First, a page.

Law expert Emma part of advisory group on care of critically ill children

22 Sep 2023

A University of Winchester academic was part of an advisory group which has drawn up a set of recommendations aimed at improving the care of critically ill children which were presented to MPs this week.

Reader in Law Dr Emma Nottingham was the only academic on the NCOB (Nuffield Council on Bioethics) task and finish group which has compiled a report looking at the deep impacts that disagreements over the care of sick children can have on the young patients, their families, healthcare professionals and carers.

Also included in the group were parents, doctors, nurses and representatives of medical charities.

Making decisions on behalf of children is one of the most ethically difficult areas of healthcare.

Head shot of Dr Emma Nottingham

Dr Nottingham is a leading expert on the legal and ethical aspects of children’s rights with a particular interest in the rights of young people in healthcare.

She said: The report makes a number of important recommendations which will be important for supporting families and clinicians involved in difficult cases. Using your knowledge and expertise to make a difference is a really rewarding part of academic research.’

The NCOB has spent 10 months hearing from those who have experienced such disagreements, including parents of critically ill children and healthcare professionals from hospitals across England.

The findings were presented to Parliament on Monday.

The NCOB is calling on Government to form a taskforce to help mitigate the distress caused by disagreements.

Amongst the reviews 16 recommendations are:

The review also urges NHS trusts to do more to provide emotional support for staff involved in disagreements with parents, and that training in relationship-building should be provided to help improve communication between healthcare professionals and families.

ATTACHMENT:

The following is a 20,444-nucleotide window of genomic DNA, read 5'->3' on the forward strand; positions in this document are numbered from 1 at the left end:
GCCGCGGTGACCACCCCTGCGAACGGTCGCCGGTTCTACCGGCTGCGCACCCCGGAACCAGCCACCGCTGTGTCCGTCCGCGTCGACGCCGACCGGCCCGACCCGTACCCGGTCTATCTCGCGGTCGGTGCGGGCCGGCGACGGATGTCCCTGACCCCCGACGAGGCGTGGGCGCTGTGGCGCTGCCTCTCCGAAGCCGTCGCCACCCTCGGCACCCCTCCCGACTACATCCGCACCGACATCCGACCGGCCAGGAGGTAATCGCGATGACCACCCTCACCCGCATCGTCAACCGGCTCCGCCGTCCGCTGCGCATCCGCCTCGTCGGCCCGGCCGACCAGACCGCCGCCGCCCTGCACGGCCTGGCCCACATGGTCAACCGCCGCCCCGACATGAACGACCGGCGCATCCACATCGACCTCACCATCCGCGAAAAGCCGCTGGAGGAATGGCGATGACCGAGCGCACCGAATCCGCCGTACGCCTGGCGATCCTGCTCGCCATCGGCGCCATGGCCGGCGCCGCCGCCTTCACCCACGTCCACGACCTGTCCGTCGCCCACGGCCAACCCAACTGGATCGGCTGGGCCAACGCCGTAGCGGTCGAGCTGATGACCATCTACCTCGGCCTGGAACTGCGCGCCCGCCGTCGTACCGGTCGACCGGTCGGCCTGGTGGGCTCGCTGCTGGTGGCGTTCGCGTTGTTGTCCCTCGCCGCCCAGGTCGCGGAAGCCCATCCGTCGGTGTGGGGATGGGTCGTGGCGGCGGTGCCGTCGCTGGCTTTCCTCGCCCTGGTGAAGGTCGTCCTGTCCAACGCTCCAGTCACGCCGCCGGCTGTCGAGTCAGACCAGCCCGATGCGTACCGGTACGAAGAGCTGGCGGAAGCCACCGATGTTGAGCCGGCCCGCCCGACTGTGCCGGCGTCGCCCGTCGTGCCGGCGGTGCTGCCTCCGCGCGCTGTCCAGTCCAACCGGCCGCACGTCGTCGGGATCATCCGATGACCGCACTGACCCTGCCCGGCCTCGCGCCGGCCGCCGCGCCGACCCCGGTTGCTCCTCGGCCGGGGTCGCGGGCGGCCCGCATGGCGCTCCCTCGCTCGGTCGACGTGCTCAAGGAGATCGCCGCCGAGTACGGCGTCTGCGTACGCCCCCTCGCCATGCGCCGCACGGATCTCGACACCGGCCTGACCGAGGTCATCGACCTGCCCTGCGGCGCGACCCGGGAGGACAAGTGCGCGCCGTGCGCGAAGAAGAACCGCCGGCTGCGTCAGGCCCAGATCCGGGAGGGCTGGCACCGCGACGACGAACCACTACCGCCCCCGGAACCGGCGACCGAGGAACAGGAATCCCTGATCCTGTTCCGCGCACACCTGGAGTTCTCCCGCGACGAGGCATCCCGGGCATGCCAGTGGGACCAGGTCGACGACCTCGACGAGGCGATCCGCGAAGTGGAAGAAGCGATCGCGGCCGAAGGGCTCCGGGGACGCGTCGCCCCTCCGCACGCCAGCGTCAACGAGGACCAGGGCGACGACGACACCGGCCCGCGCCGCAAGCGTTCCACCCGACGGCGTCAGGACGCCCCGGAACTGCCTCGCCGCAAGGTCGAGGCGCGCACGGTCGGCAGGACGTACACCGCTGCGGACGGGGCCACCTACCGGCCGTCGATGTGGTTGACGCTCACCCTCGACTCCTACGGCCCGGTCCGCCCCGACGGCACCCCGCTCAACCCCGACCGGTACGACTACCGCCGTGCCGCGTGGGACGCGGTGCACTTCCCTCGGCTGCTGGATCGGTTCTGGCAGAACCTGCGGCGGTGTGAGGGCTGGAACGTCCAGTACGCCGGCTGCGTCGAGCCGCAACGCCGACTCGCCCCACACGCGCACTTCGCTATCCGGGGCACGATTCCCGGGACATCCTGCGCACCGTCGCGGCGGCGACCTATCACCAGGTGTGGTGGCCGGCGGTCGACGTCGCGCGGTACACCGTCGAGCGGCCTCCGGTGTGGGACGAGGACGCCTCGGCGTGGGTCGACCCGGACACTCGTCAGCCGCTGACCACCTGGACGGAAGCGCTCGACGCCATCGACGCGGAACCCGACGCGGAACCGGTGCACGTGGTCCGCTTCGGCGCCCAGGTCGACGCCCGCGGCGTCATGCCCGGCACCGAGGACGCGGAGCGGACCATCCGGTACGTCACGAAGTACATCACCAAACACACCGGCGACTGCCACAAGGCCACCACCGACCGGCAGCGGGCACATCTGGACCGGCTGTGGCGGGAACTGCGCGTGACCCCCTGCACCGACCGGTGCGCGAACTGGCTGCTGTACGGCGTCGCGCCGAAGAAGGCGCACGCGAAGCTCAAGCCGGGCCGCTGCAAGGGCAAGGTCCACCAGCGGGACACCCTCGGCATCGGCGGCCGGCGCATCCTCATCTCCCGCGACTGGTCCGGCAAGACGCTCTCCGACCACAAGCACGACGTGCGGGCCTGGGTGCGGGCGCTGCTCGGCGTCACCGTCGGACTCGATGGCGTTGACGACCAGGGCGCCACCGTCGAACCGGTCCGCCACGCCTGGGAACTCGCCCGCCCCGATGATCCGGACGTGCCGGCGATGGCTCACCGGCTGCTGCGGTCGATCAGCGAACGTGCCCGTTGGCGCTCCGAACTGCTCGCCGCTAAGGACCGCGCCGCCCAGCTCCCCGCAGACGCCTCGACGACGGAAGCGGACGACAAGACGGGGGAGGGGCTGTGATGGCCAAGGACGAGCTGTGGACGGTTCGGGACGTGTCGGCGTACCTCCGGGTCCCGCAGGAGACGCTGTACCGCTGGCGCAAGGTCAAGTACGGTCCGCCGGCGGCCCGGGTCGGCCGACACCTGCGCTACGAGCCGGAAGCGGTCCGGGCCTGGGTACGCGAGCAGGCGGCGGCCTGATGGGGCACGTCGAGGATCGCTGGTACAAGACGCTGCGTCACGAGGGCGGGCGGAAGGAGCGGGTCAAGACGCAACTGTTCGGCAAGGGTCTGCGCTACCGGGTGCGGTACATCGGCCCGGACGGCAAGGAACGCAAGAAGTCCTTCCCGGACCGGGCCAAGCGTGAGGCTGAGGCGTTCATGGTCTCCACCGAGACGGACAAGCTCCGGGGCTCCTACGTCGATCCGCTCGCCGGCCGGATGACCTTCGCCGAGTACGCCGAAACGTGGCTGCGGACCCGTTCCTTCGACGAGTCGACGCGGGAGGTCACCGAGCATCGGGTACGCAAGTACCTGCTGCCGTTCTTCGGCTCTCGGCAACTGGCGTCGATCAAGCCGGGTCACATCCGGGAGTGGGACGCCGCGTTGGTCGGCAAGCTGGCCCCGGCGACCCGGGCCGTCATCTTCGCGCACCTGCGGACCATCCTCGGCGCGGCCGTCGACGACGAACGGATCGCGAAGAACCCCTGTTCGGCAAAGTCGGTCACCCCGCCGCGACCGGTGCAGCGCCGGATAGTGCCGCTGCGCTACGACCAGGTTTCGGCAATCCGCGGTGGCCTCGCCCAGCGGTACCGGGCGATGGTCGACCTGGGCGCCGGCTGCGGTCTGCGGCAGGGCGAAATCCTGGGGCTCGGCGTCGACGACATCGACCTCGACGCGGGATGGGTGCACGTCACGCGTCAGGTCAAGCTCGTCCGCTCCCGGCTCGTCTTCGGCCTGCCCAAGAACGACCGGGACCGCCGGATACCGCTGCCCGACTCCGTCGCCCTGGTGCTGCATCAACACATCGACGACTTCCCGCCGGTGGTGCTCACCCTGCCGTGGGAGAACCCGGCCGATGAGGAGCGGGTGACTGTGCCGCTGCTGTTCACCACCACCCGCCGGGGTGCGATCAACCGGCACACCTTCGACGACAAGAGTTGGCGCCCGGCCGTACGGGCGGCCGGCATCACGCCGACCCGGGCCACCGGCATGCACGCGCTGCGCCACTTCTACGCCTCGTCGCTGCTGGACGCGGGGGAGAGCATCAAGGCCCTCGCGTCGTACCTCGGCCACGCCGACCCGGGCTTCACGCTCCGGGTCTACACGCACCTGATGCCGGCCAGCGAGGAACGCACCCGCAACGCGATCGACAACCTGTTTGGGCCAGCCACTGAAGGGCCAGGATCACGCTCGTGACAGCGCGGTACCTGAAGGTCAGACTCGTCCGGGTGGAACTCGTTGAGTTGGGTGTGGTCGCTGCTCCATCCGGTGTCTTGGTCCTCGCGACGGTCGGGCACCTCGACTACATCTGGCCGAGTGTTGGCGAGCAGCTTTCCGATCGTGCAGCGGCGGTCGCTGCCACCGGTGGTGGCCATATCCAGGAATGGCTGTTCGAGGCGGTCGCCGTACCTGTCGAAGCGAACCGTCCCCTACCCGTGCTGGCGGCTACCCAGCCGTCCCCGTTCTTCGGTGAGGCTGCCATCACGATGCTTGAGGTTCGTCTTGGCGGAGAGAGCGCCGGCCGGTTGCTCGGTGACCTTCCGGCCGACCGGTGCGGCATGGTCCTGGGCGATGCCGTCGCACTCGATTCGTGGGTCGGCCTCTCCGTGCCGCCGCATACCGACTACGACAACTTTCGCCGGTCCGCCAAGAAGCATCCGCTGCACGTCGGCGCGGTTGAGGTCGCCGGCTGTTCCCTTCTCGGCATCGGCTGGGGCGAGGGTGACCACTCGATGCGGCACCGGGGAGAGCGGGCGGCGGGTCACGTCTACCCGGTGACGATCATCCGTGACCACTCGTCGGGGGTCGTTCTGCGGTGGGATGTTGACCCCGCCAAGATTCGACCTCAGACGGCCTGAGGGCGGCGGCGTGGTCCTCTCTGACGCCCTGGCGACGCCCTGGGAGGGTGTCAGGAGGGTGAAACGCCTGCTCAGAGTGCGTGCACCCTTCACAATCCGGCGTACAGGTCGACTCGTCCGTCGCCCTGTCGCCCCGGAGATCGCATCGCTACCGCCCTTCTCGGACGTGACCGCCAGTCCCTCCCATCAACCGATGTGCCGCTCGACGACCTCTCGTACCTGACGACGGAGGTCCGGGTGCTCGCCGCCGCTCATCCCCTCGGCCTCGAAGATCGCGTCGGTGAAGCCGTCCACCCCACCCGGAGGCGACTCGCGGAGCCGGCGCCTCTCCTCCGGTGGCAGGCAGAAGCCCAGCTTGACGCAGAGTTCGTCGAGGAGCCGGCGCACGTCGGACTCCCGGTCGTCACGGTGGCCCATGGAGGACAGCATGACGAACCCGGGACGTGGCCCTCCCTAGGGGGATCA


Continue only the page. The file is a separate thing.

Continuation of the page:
Stephanie Nimmo, a parent of a critically ill child, who contributed to the NCOB review, said: "Parenting a critically ill child is an unparalleled journey through uncharted territory, where every decision feels like an impossible choice. When my newborn daughter was diagnosed with a rare and life-limiting disease, I found myself thrust into this world, learning to be her advocate, faced with unimaginable decisions.”

Stephanie added that the review “…clearly demonstrates, good communication practices and practical and emotional support - for everyone involved - is at the heart of making lasting change.”

Danielle Hamm, Director of the Nuffield Council on Bioethics said: “Navigating a difference of opinion can be tricky enough at the best of times, so when there is a critically ill child involved it is almost unfathomable. This is why the work we are sharing today, on behalf of everyone who has be involved and contributed, is so important.

“For our recommendations to have any lasting positive impact they must be seen and implemented as a collective, which is why we believe the Government forming a new taskforce with this overarching focus is key.”

Back to media centre